Dr. Sipos says, "From our perspective, CT was a better solution for an intra-operative imaging system for a number of reasons, including acquisition cost. CT technology is typically less costly than MR technology. We were also mindful of training requirements. Unlike MRI, CT would not require our staff to rethink their procedures, stay outside of a magnetic field, or conduct specialized training."
The surgeons and hospital also recognized that CT presented a much lower risk for potential accidents in a surgical platform. Between 2003 to 2008, MRI accident rates increased from 35 to 150, according to the U.S. Food & Drug Administration.
Hunton Brady's research also showed that a two-room MR/OR requires significantly more space than a two-room CT/OR. Excluding circulation and typical OR support, a two-room CT/OR suite requires 2,060 to 2,400 net square feet, whereas a two-room MR/OR suite requires 3,210 to 3,485 square feet. The approximately 1,100 additional square feet is needed for the center "MR Park" area which becomes a diagnostic room, and the location where the magnet rotates and the cryogen vent "umbilical" is located. Based on hospital cost per square foot, this choice is significant.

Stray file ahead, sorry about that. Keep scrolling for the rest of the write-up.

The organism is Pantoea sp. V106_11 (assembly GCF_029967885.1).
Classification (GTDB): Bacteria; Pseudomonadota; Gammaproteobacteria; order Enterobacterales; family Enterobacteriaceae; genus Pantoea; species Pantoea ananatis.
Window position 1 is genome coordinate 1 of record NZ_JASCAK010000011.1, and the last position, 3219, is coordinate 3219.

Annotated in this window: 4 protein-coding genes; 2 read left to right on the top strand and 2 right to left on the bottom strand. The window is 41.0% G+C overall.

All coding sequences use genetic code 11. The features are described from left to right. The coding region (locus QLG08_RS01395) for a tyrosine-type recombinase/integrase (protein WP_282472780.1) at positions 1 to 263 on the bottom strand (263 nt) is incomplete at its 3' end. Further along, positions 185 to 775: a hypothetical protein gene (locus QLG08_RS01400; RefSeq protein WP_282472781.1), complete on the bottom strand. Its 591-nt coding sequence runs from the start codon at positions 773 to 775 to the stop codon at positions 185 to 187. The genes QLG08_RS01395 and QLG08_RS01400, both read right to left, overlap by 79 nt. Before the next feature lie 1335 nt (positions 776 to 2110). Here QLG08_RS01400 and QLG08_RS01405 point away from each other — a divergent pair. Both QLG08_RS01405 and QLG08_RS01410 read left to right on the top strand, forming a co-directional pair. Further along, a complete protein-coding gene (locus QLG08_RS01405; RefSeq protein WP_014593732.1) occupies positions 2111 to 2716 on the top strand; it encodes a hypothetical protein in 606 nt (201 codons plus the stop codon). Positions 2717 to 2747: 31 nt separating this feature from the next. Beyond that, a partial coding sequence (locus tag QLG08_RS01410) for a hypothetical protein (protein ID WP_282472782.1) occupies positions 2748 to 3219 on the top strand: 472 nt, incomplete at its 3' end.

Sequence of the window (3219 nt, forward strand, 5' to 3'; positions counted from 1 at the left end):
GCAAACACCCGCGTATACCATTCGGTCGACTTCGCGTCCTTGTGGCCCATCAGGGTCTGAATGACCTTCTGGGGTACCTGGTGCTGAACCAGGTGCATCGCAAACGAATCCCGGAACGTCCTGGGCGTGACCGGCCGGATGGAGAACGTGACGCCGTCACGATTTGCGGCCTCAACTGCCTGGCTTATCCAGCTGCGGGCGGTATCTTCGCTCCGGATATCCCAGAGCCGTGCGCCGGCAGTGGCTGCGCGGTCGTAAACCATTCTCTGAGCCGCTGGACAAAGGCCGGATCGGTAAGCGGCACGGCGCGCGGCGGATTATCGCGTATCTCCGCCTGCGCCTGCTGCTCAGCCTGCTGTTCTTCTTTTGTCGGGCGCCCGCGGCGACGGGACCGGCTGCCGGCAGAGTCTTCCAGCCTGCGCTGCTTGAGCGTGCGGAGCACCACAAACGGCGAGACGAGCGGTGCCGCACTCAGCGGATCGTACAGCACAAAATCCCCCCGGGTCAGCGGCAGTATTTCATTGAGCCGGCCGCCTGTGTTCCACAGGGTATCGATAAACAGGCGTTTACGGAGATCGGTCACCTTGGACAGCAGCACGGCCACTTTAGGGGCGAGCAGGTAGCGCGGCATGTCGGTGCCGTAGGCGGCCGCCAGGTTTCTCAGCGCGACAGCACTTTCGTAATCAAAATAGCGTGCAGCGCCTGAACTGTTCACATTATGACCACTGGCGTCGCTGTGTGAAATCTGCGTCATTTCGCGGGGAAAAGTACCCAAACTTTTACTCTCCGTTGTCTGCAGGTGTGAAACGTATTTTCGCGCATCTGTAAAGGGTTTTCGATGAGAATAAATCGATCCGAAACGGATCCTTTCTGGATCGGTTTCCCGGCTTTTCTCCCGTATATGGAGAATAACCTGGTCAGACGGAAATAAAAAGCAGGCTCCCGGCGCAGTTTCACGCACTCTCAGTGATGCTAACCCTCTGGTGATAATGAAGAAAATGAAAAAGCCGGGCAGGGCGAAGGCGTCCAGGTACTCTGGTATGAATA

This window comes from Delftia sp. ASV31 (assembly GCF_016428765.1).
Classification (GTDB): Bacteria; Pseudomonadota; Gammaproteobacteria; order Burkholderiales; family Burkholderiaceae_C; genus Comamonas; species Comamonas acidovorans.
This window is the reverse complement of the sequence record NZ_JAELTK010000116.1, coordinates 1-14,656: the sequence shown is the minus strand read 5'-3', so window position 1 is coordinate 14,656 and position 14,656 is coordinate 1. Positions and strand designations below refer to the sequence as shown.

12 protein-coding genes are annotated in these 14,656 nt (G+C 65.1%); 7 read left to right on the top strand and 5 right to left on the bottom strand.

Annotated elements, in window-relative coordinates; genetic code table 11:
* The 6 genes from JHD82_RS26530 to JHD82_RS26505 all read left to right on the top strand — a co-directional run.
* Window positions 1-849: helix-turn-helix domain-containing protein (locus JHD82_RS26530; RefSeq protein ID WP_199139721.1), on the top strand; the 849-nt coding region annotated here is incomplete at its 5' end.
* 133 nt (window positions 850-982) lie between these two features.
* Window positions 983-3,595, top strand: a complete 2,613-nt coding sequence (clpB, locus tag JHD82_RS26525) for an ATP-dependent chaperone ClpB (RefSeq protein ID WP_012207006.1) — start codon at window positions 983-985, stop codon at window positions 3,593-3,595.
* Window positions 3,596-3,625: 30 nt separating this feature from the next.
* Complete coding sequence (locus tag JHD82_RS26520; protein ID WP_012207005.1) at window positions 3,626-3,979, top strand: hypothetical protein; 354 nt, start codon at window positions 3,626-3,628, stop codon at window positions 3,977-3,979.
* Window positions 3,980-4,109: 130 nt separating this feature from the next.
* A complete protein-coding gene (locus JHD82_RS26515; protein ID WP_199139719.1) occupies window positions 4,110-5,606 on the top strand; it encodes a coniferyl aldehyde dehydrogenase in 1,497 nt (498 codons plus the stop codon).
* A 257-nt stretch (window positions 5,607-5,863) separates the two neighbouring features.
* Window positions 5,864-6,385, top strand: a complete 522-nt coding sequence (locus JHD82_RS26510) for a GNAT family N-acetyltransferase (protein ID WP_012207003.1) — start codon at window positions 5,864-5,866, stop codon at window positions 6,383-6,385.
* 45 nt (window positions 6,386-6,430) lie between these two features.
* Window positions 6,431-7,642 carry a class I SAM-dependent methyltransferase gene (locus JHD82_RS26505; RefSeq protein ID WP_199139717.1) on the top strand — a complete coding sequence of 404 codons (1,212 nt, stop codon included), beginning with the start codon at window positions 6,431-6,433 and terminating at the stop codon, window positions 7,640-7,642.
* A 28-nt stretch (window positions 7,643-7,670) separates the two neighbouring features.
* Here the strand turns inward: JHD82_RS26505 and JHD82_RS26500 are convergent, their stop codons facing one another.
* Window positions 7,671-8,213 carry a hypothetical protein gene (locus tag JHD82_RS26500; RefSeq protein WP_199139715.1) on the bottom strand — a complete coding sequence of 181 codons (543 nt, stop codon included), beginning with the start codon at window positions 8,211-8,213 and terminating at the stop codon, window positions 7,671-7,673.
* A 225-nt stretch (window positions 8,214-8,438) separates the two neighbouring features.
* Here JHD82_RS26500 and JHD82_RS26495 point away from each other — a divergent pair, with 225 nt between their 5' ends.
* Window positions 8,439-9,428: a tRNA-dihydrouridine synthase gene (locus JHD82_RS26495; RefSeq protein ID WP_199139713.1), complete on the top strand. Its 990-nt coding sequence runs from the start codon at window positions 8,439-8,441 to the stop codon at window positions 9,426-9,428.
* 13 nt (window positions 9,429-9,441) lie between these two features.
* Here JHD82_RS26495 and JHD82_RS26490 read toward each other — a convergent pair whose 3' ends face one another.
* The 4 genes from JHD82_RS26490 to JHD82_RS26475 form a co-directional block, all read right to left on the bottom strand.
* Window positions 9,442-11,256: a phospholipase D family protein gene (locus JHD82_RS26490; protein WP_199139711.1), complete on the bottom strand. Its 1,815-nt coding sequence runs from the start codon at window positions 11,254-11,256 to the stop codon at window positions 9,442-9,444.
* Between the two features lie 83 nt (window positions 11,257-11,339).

There were many architectural challenges to a healthcare project as novel as Carondelet's. There were no design models for a two-room CT/OR with sliding gantry. The closest reference was an Alpha Site at Gross-Hardin in Germany.
It was critical to ensure the patients in the adjacent OR's were not compromised by one piece of technology jointly shared between them. To resolve this, the architect developed the concept of a "CT Park" between the ORs where the CT equipment would be stored when not in use. An interlock was incorporated into the custom, automatic, horizontal-sliding, lead-lined doors that contained this space so one side could only open at a time to prevent crosscontamination.